In the UK the licence to practice medicine is managed by the General Medical Council who can and do withdraw the licence from doctors who perform unethically. There is a formal process called "fitness to practice" which the GMC can invoke to withdraw a licence. One of the grounds under which a doctor can be found unfit to practice is a "doctor has abused a patient’s trust or violated a patient’s autonomy or other fundamental rights."
What is the state or federal equivalent in the USA? Can the doctors be reported to it?
The ruling would have to be pretty contentious for that to happen...
I think this would count as contentious. Alsup worked very hard on his ruling and given the amici that addressed his court I think there would be some very vocal agitation by some very rich corporations.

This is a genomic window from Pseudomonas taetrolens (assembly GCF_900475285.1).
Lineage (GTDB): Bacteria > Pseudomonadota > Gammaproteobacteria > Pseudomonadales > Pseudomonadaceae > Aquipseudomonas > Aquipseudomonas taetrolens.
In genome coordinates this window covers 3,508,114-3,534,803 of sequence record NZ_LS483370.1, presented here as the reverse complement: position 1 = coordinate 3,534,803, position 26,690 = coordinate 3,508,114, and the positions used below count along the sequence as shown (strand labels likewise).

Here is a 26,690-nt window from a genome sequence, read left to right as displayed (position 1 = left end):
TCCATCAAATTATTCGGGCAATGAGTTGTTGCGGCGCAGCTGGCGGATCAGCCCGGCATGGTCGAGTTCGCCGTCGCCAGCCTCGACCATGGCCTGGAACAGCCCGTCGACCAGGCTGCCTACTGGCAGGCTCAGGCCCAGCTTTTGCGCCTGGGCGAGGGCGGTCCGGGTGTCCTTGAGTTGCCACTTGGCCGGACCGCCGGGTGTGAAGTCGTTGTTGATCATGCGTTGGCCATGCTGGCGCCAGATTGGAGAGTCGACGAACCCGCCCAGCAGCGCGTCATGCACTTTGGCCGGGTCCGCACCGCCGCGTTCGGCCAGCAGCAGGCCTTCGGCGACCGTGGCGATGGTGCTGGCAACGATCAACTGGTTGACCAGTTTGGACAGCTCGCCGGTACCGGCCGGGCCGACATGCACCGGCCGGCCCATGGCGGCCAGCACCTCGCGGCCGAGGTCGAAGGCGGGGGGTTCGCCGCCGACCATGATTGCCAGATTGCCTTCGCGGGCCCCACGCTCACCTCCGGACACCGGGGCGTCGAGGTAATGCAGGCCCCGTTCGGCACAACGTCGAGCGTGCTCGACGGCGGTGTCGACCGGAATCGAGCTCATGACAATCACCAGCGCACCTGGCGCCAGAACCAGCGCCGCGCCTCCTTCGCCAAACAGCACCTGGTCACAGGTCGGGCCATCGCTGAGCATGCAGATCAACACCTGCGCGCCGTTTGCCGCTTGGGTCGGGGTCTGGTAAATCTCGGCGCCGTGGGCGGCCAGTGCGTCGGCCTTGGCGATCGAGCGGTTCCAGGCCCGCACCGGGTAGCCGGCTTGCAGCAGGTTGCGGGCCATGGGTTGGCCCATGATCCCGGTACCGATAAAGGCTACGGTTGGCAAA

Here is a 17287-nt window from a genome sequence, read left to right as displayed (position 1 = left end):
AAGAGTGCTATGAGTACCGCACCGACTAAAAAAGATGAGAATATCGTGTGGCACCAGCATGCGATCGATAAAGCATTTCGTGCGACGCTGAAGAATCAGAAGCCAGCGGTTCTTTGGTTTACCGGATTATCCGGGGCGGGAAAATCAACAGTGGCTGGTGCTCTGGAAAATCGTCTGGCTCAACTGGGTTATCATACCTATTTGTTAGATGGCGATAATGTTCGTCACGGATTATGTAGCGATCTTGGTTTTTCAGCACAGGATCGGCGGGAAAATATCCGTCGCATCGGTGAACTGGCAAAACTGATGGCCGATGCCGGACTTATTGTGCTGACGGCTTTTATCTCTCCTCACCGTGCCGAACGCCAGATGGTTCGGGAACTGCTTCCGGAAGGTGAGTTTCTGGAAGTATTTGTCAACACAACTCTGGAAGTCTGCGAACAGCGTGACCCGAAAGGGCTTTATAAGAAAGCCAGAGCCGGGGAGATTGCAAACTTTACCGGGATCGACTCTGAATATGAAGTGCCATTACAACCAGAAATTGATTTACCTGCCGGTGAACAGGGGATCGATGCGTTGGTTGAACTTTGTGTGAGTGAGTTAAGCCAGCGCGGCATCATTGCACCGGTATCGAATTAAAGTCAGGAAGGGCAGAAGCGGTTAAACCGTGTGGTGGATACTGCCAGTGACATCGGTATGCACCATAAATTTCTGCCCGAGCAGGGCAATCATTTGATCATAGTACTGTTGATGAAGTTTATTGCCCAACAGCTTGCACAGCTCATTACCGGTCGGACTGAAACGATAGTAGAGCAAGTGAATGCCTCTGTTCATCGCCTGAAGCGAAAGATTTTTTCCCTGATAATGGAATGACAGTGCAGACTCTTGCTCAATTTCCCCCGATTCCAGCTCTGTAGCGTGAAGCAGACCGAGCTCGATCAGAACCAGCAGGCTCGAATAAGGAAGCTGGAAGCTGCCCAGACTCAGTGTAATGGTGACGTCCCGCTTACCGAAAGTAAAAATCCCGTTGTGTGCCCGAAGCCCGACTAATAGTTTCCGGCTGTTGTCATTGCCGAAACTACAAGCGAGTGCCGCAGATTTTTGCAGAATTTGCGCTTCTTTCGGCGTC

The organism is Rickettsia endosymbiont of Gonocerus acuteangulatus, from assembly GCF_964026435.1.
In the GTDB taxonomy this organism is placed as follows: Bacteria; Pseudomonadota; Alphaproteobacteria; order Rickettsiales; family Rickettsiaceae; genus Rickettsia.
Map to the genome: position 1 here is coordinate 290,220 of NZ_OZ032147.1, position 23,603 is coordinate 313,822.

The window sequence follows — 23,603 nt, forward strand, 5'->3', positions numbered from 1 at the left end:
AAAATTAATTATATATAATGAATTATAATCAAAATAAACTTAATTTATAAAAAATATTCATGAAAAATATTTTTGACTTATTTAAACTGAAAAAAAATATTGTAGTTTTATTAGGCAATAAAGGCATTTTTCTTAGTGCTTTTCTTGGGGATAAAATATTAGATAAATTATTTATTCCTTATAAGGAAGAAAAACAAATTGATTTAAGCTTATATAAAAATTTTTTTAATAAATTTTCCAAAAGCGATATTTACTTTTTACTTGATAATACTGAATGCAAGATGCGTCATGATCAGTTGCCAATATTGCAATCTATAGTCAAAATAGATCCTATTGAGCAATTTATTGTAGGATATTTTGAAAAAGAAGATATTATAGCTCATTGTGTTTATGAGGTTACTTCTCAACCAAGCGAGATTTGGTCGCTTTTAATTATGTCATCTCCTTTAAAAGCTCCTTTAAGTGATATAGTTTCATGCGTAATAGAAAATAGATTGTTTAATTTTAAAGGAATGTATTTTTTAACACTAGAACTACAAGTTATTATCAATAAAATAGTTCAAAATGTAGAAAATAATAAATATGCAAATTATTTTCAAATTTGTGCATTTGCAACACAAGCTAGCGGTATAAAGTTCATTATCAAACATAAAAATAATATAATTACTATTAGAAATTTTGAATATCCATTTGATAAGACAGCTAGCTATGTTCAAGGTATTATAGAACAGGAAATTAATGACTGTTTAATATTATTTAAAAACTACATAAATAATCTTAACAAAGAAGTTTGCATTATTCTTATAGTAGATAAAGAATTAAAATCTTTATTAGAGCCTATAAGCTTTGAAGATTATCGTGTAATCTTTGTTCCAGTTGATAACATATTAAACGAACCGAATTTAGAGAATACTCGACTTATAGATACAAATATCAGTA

As has been commented on above, companies can't just drop everything.
However, when contracts come up for renewal, or new contracts are being allocated, you can expect European lawyers to be urging extreme caution about moving services outside the EU. The EU (the UK especially) is not perfect, but it's at least a partial risk mitigation.
I've not read the entire document but when Apple claimed the copyright holders were responsible for the differential pricing did the panel drill down and ask the copyright holders why? (Even just to validate the story told?)
The reason LLCs put LLC after their names is to inform principals choosing to enter contract with them that they are protected by liability limitations. If I choose to buy a fridge from an LLC and it goes BK after taking my money I know that I have a low chance of getting my money back. And I knew that when I chose to give them my money.
Righthaven went after people without giving them any choice. The sued parties never had an option of "shall I be sued by an LLC or another sort of company". I think the limitation of liability may not apply here.
(Certainly I think it should not apply but that's just me.)
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